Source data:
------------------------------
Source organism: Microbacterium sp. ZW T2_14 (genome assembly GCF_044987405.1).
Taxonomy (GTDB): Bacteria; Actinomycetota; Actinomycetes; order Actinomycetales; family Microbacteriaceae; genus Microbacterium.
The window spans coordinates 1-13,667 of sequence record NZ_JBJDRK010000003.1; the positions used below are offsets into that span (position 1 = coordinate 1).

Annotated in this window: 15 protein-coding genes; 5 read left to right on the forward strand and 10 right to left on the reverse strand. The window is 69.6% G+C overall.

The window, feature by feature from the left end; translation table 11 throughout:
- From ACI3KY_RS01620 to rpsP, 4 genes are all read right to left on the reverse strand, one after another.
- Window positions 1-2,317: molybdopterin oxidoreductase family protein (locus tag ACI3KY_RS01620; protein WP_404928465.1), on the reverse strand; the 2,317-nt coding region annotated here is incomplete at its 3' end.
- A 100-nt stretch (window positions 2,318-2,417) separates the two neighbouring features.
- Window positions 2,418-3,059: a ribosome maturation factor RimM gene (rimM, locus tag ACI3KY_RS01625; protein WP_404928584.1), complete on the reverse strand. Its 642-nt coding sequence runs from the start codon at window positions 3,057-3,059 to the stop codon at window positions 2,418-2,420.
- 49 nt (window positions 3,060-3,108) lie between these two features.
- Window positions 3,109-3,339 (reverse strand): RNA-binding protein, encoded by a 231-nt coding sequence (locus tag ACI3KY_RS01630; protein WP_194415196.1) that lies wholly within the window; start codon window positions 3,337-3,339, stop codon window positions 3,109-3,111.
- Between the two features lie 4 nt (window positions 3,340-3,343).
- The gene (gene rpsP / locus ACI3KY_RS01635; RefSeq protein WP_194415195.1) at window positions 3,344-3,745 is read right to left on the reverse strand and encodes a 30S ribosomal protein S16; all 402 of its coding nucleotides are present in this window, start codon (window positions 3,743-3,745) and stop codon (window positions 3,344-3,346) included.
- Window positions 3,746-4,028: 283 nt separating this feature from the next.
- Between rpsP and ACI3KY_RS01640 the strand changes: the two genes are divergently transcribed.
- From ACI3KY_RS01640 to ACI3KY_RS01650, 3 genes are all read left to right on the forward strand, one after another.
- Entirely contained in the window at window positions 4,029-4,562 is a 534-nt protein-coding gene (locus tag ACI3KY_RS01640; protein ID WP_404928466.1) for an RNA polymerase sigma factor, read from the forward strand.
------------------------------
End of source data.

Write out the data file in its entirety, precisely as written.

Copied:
Source organism: Microbacterium sp. ZW T2_14 (genome assembly GCF_044987405.1).
Taxonomy (GTDB): Bacteria; Actinomycetota; Actinomycetes; order Actinomycetales; family Microbacteriaceae; genus Microbacterium.
The window spans coordinates 1-13,667 of sequence record NZ_JBJDRK010000003.1; the positions used below are offsets into that span (position 1 = coordinate 1).

Annotated in this window: 15 protein-coding genes; 5 read left to right on the forward strand and 10 right to left on the reverse strand. The window is 69.6% G+C overall.

The window, feature by feature from the left end; translation table 11 throughout:
- From ACI3KY_RS01620 to rpsP, 4 genes are all read right to left on the reverse strand, one after another.
- Window positions 1-2,317: molybdopterin oxidoreductase family protein (locus tag ACI3KY_RS01620; protein WP_404928465.1), on the reverse strand; the 2,317-nt coding region annotated here is incomplete at its 3' end.
- A 100-nt stretch (window positions 2,318-2,417) separates the two neighbouring features.
- Window positions 2,418-3,059: a ribosome maturation factor RimM gene (rimM, locus tag ACI3KY_RS01625; protein WP_404928584.1), complete on the reverse strand. Its 642-nt coding sequence runs from the start codon at window positions 3,057-3,059 to the stop codon at window positions 2,418-2,420.
- 49 nt (window positions 3,060-3,108) lie between these two features.
- Window positions 3,109-3,339 (reverse strand): RNA-binding protein, encoded by a 231-nt coding sequence (locus tag ACI3KY_RS01630; protein WP_194415196.1) that lies wholly within the window; start codon window positions 3,337-3,339, stop codon window positions 3,109-3,111.
- Between the two features lie 4 nt (window positions 3,340-3,343).
- The gene (gene rpsP / locus ACI3KY_RS01635; RefSeq protein WP_194415195.1) at window positions 3,344-3,745 is read right to left on the reverse strand and encodes a 30S ribosomal protein S16; all 402 of its coding nucleotides are present in this window, start codon (window positions 3,743-3,745) and stop codon (window positions 3,344-3,346) included.
- Window positions 3,746-4,028: 283 nt separating this feature from the next.
- Between rpsP and ACI3KY_RS01640 the strand changes: the two genes are divergently transcribed.
- From ACI3KY_RS01640 to ACI3KY_RS01650, 3 genes are all read left to right on the forward strand, one after another.
- Entirely contained in the window at window positions 4,029-4,562 is a 534-nt protein-coding gene (locus tag ACI3KY_RS01640; protein ID WP_404928466.1) for an RNA polymerase sigma factor, read from the forward strand.